With No One As Witness, Elizabeth George, Harper Collins, $26.95.
With any other author, opening a book as long as this one (627 pages) would elicit not only a groan, but even complete avoidance of the book. With Elizabeth George, though, I am so happy to settle in and be completely absorbed that I actually wish the books were longer. The last book, A Place of Hiding, actually was too long, and not only that, didn't even feature Lynley and Havers. I don't know if Ms. George got some mail on that topic, but Lynley and Havers couldn't be more front and center in this novel, and even better, they're properly in London. The London George describes here is a close, suffocating one, clogged with cars, people and endless traffic. I've talked to two readers who found George's descriptions somewhat discursive, but I almost enter a trance mode when I read one of her books - the world she creates is so absolutely complete that the real world is sometimes an intrusion. I know of another reader who won't read her any more because she didn't get off her sofa for 8 hours while she read A Great Deliverance.
The story in this particular novel is of the fairly classic (modern) variety - a killer is targeting young boys; only when the fourth victim, a white boy, is killed, do the police connect a string of murders of black and mixed race boys. All the bodies are so similar that it's obvious they are the work of one killer - the palms of all their hands are burned, and there's a few other gruesome details that you can discover for yourself when reading the book. The fallout from this kind of oversight on the part of the police - overlooking the deaths of so many mixed race boys - is so massive that a publicity machine snaps into place which shapes not only the investigation to come, but the things that happen to the characters.
Lynley, the acting chief inspector (thanks to the shooting of his previous boss, who is still in the hospital, recovering), must now work with his nemesis, the assistant commissioner, Hillier. Hillier sees this case almost in purely political terms; the more angst filled Lynley sees it as a human tragedy. One of Hillier's responses is to require the newly promoted Detective Sergeant Winton Nkata to attend all news conferences with him; Nkata is the only black detective on his staff. Nkata seethes about this requirement, but it must be met. Havers, still in something of a disgrace, is still merely a Detective Constable, the lowest grade. Lynley, among other complications in his life, continues to defend the difficult, ramshackle, unkempt but hyper intelligent Havers, who seems to grate on everyone's nerves but his. He's also dealing with a "profiler" imposed on him by Hillier; this rankles, especially when the profiler demands access to the crime scenes. Lynley and Hillier's true inability to work together creates lots of tension, and only when Hillier demands that a reporter be "embedded" with the officers - much as reporters are embedded with troops in Iraq - does Lynley blow his stack, to absolutely no avail.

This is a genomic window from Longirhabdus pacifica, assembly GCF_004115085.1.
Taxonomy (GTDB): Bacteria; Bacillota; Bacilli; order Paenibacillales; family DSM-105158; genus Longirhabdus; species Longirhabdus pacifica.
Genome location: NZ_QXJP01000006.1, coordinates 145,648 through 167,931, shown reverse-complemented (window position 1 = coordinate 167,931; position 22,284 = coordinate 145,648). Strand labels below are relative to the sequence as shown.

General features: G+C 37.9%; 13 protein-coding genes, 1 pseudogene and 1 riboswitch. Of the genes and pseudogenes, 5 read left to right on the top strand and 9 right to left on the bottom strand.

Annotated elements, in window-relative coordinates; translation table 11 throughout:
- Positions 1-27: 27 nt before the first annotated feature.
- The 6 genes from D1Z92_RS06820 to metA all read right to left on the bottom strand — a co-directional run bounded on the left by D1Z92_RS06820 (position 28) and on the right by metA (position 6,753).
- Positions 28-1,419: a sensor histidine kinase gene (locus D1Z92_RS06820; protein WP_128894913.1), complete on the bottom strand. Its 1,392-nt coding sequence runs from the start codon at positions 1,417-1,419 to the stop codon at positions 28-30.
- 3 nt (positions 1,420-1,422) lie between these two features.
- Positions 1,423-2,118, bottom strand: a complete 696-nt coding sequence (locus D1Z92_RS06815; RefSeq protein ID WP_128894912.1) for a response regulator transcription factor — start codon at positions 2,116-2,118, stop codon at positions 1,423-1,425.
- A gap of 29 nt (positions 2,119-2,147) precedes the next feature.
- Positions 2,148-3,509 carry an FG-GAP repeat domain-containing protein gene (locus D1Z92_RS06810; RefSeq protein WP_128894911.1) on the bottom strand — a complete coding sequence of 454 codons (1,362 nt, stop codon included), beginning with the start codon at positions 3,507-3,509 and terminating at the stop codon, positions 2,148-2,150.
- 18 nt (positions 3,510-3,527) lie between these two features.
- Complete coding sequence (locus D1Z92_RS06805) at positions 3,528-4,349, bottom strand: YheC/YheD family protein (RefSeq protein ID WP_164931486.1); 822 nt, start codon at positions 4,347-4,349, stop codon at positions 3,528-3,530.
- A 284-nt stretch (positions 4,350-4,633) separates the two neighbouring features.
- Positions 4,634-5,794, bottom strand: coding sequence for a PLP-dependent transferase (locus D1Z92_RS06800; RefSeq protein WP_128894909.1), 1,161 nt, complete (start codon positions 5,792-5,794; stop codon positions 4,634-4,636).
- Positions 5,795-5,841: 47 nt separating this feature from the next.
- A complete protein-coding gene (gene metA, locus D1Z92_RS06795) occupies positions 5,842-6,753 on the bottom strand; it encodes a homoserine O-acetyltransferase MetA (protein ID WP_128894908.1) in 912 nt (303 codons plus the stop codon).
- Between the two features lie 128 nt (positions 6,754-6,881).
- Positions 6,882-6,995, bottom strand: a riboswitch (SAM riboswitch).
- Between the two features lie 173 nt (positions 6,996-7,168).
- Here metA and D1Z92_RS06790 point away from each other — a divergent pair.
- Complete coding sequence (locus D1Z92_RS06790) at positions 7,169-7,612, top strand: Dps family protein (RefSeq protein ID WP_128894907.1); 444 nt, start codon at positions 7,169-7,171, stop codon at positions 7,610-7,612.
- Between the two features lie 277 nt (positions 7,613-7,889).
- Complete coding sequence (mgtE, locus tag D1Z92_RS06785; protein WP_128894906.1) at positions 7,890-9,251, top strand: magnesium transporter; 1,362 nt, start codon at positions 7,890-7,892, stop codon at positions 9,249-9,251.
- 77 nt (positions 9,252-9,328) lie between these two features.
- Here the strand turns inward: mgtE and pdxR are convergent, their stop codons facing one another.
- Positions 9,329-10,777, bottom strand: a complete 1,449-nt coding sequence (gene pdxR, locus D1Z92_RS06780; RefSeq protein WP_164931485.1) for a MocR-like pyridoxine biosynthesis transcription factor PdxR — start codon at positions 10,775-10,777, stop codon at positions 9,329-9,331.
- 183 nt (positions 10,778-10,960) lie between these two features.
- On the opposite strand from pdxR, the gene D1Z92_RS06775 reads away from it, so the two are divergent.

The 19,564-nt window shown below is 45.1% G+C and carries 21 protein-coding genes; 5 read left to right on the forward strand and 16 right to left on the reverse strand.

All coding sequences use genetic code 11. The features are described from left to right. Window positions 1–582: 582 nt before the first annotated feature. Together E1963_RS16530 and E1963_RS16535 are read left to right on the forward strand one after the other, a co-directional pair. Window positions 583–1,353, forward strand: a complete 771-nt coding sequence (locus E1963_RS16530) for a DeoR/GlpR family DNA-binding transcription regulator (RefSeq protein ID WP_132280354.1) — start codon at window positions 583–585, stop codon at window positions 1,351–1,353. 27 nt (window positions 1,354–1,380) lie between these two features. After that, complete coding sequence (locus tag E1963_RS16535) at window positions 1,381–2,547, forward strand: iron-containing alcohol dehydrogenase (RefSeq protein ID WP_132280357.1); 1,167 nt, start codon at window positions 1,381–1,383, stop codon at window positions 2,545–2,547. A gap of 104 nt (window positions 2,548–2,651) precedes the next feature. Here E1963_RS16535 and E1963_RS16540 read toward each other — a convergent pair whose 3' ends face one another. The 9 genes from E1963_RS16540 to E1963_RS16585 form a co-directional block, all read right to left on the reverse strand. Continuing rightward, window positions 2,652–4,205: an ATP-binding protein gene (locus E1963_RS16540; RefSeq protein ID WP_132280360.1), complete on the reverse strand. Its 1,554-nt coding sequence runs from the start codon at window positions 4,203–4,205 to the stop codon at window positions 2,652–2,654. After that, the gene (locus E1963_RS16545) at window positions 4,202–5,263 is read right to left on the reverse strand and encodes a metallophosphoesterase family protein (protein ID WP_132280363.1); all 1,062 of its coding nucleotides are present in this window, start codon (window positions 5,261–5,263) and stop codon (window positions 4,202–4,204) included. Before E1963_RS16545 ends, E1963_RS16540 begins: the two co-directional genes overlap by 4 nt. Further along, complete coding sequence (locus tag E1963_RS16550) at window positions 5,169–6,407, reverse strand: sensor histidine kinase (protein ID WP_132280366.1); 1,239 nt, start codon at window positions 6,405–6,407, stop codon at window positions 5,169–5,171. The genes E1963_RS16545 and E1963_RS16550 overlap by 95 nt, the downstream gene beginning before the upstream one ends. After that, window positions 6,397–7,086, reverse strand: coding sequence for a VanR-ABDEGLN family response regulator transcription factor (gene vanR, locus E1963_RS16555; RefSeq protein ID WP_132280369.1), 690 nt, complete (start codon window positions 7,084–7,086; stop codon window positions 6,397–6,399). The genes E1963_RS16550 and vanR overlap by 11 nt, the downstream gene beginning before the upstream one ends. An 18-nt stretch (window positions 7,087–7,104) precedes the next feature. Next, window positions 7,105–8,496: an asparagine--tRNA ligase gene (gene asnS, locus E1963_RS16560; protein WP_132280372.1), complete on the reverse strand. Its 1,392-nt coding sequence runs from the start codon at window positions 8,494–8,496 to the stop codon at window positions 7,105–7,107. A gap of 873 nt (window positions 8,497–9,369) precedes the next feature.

The details of the investigation are, of course, meticulous, as are the people that fill this novel. The families of the boys are heartbreaking; and each character and suspect is so perfectly described that the picture you have of them in your mind is completely visual. The core characters in every book have also, in the course of now thirteen novels, come to seem real as well, and their problems, to any regular George reader, familiar. As most readers will remember, Lynley and Lady Helen were finally married two books ago; in this installment, she's awaiting the birth of their first child, jokingly called by the two of them "Jasper Felix" in private. Helen is able to bring Lynley a center of calm in his life, all the more necessary as the investigation becomes both more difficult and more heartbreaking.
This novel may indeed be "discursive" but it's also riveting - it barely left my hands for the two measly days it took me to devour it, and that's because, not only is George a master of character and setting, she's also a master of the suspenseful plot. I hadn't figured out who the killer was by the end, and the book is laced with red herrings and dead ends, all lovingly described by George as Havers and Nkata labor through their investigation. This is a real look not only at the devestating aftermath of crime and the results of poverty, but at the workplace - the importance of being able to work together and to communicate is stressed again and again; and in many ways, it's miscommunication that sparks the ultimate tragedies at the end of the book. I can't give much more than that away; but if you're a true George fan, you'll want to get to reading it yourself in short order anyway. She's left the reader with a real conundrum as well as a heartbreak at the end of the novel, and it seems almost cruel to have to wait another year or so to find out what happens next. (Robin)
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